A Florida judge Tuesday set bond at $500,000 for Zachary Cruz, the younger brother of Parkland school shooter Nikolas Cruz, and ordered him to wear an ankle monitor after his arrest at Marjory Stoneman Douglas High School.
Charged with misdemeanor trespassing, the junior Cruz was also instructed to stay at least a mile away from the high school and to have no contact with his brother. Deputies will be allowed to search Zachary Cruz’s home in Lantana for guns, the judge ruled.
Zachary Cruz, 18, said he wanted to “reflect on the school shooting and soak it in,” according to an arrest report. It said the teen had no ties to Broward County and that he “surpassed all locked doors and gates and proceeded to ride his skateboard through school grounds.”
The school intends to prosecute him, the arrest report said, adding that Zachary Cruz had received “prior warnings by school officials to refrain from entering the school campus.” The report did not elaborate on the warnings.
Zachary Cruz has been living in suburban Palm Beach County with Rocxanne Deschamps since he and his brother’s adopted mother, Lynda Cruz, died in November.
According to court documents from the Palm Beach County Sheriff’s Office, Zachary twice spoke with police February 16, two days after the mass shooting. That morning, deputies spoke with Deschamps and Zachary Cruz about a tip they’d received, the nature of which is redacted from the report.
An officer with the sheriff’s behavioral science unit interviewed Zachary Cruz, and a detective later determined the tip was “only rumor at this time” and no further action was taken, the report said.
About three hours later, Palm Beach deputies arrived to assist the Broward Sheriff’s Office with an interview, according to a separate report.
Zachary Cruz said he told Deschamps on the night of the shooting, “I don’t want to be alive; I don’t want to deal with this stuff.”
He also told police that the night after the shooting, he felt as if “someone was trying to get me” and was scared when he thought he heard people outside his home.
He said he felt some responsibility for the shooting, according to court documents, and that he felt he could have possibly prevented the tragedy. He also conceded some resentment toward Nikolas for being “the favored brother,” according to the report.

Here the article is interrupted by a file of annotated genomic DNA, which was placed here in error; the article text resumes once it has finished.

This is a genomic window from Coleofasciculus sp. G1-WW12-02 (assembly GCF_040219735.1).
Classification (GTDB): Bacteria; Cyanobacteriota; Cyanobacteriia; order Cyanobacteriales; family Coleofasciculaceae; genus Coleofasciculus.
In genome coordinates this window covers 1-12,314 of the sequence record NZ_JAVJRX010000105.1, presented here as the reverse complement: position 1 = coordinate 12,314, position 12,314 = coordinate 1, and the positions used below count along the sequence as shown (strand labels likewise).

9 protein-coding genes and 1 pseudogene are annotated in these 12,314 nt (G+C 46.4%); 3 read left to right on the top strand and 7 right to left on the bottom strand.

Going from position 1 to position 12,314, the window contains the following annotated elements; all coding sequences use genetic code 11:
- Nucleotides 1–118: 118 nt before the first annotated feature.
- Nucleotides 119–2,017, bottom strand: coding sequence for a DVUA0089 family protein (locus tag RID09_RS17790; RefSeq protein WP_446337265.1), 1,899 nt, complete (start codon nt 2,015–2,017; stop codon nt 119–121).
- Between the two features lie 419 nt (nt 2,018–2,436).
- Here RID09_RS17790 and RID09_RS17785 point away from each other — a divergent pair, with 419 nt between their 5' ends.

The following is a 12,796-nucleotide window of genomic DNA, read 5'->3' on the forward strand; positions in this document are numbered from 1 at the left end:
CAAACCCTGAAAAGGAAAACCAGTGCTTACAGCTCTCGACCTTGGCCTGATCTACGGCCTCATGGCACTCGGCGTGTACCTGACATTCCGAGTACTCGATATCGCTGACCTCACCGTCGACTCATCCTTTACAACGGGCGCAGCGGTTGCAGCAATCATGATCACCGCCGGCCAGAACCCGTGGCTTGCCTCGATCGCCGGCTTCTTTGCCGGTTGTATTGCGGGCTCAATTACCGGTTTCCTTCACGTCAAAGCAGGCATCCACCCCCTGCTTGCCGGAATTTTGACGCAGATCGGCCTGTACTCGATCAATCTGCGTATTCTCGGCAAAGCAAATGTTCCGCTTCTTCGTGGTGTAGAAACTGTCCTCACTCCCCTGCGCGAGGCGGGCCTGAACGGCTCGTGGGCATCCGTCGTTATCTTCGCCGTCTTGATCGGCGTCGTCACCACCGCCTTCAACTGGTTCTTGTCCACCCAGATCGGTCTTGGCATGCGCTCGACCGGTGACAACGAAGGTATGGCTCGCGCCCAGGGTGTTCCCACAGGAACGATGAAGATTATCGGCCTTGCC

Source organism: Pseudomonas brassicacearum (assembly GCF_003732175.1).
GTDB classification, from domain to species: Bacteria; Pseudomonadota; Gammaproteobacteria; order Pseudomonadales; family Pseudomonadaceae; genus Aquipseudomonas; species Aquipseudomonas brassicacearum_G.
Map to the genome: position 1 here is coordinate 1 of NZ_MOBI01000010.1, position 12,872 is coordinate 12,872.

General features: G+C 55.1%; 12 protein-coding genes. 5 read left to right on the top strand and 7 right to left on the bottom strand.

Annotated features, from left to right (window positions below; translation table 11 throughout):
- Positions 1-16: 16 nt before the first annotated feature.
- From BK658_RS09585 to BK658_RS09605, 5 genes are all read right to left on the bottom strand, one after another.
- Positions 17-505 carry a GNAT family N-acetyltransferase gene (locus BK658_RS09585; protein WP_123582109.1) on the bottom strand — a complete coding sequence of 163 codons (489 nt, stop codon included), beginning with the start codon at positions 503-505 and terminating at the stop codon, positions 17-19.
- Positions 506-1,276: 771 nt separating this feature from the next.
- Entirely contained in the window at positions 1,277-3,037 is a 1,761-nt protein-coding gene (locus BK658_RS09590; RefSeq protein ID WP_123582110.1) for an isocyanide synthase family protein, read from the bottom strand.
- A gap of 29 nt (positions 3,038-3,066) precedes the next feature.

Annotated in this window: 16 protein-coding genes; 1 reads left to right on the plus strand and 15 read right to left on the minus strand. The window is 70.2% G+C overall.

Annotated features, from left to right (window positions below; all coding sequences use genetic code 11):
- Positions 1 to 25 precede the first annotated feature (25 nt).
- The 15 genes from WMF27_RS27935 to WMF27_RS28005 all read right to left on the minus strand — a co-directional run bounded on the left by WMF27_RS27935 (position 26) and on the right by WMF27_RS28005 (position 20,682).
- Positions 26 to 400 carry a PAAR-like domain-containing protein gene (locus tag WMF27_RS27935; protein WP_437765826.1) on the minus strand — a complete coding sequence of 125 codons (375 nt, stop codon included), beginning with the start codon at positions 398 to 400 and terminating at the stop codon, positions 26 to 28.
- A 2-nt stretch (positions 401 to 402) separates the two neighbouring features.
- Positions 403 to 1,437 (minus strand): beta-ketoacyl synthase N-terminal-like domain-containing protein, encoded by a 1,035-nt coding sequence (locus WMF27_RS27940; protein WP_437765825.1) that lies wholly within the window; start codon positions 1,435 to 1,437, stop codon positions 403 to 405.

“Zachary explained that he and his friends, when they were younger, had bullied Nikolas, which he now regrets ever doing,” the report said. “Zachary wishes that he had been ‘nicer’ to his brother.”
A 2014 psychiatric memorandum from Cross Creek School, which serves emotionally and behaviorally disturbed students in Broward County, seems to confirm the bullying.
After summarizing Nikolas Cruz’s behavioral issues, the memo reports the behaviors “seem to be exacerbated by his strained relationship with his brother.”
“Ms. Cruz stated that she has found knives and scissors in his bed. She think that he feels he needs to protect himself from his brother,” the memorandum said.
In a second February 16 interview, Zachary Cruz told the officer he didn’t understand why his brother shot and killed 17 people February 14 in one of the deadliest mass shootings in modern US history.
“It’s not a realistic option to kill people,” he told police, according to the Palm Beach Sheriff’s Office report.
The officer interviewing the younger brother said he detected no “homicidal ideations at this time” but recommended the teen be evaluated further.
In closing, the officer wrote, “It should be noted that there is a shotgun and a rifle in the (Rocxanne Deschamps’ son’s) bedroom and should be secured in a closet.”
Nikolas Cruz is being held without bond at the Broward County Jail, where he’s segregated from other inmates.
A judge entered a plea of not guilty on Cruz’s behalf as the teen was arraigned last week.
Prosecutorsannounced in court filings March 13 that they will seek the death penalty against Cruz. They listed several factors, including that he knowingly created a risk of death for many people and that the shooting was “especially heinous, atrocious or cruel.”
A Broward County grand jury indicted Cruz March 7 on 17 counts of premeditated murder in the first degree and 17 counts of attempted murder in the first degree.
Zachary Cruz was present during his brother’s arraignment, where he was seen wiping away tears.